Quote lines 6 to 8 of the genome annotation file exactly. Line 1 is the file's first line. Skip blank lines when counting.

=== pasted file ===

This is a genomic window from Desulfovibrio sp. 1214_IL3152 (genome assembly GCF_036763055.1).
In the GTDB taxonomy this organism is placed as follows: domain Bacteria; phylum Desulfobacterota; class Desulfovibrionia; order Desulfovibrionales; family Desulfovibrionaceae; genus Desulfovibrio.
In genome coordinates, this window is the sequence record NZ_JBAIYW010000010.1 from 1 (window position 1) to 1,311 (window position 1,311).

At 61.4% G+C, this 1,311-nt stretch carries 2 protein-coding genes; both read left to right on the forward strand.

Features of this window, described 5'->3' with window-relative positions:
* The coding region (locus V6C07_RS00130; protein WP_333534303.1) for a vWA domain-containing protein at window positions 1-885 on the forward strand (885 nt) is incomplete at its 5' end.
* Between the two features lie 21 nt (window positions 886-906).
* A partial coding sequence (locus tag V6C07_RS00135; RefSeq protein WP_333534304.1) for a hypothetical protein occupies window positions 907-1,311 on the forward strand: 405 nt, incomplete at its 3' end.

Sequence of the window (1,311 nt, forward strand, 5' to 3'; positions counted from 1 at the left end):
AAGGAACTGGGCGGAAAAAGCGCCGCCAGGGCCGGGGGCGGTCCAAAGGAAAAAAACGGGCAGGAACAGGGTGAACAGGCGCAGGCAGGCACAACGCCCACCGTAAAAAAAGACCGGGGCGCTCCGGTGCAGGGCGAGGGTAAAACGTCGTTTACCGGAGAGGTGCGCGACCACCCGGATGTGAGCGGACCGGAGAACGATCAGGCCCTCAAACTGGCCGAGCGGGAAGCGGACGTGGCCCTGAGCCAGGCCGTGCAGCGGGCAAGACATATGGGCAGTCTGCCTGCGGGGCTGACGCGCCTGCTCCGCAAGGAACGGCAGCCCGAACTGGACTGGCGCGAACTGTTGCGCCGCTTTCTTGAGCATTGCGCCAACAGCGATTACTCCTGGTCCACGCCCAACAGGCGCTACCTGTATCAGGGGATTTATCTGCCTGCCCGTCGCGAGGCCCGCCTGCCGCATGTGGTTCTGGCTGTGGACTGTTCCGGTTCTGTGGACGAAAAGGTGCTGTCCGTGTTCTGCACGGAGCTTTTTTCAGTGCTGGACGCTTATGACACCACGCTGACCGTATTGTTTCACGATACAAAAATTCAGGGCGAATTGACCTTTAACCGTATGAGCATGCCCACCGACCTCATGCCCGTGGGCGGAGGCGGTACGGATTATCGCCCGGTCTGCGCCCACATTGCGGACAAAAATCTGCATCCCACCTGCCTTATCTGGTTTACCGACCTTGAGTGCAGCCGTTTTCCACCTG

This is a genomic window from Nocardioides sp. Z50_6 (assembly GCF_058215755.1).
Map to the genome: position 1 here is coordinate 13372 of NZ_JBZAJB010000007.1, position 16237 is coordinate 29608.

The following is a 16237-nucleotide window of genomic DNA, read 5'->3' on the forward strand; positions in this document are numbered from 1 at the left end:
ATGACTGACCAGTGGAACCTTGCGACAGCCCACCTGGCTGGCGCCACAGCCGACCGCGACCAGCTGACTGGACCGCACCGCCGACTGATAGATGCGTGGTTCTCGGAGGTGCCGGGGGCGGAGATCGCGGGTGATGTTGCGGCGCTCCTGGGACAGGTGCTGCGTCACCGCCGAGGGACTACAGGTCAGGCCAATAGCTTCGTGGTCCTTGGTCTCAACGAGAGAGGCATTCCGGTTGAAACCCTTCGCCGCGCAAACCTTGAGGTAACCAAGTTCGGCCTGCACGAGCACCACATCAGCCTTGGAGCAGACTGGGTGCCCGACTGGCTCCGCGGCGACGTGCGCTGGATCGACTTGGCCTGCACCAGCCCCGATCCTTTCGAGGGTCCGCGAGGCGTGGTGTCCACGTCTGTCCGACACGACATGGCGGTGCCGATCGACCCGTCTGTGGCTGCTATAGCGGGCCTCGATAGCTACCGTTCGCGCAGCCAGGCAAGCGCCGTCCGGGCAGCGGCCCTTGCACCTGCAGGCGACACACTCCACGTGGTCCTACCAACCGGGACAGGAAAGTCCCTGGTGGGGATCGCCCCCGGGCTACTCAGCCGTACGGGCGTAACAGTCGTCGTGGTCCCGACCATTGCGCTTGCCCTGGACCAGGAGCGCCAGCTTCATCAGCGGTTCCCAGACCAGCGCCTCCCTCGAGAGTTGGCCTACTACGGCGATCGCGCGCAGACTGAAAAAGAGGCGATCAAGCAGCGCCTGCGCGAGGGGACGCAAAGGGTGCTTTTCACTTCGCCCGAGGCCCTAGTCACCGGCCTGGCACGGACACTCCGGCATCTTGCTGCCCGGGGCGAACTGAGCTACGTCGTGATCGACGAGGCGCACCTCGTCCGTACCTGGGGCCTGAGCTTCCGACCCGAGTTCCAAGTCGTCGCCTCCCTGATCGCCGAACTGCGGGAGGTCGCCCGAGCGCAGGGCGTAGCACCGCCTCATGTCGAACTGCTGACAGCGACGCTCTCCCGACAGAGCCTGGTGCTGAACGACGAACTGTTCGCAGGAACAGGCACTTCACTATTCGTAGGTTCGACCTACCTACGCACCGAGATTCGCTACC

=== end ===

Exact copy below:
* The coding region (locus V6C07_RS00130; protein WP_333534303.1) for a vWA domain-containing protein at window positions 1-885 on the forward strand (885 nt) is incomplete at its 5' end.
* Between the two features lie 21 nt (window positions 886-906).
* A partial coding sequence (locus tag V6C07_RS00135; RefSeq protein WP_333534304.1) for a hypothetical protein occupies window positions 907-1,311 on the forward strand: 405 nt, incomplete at its 3' end.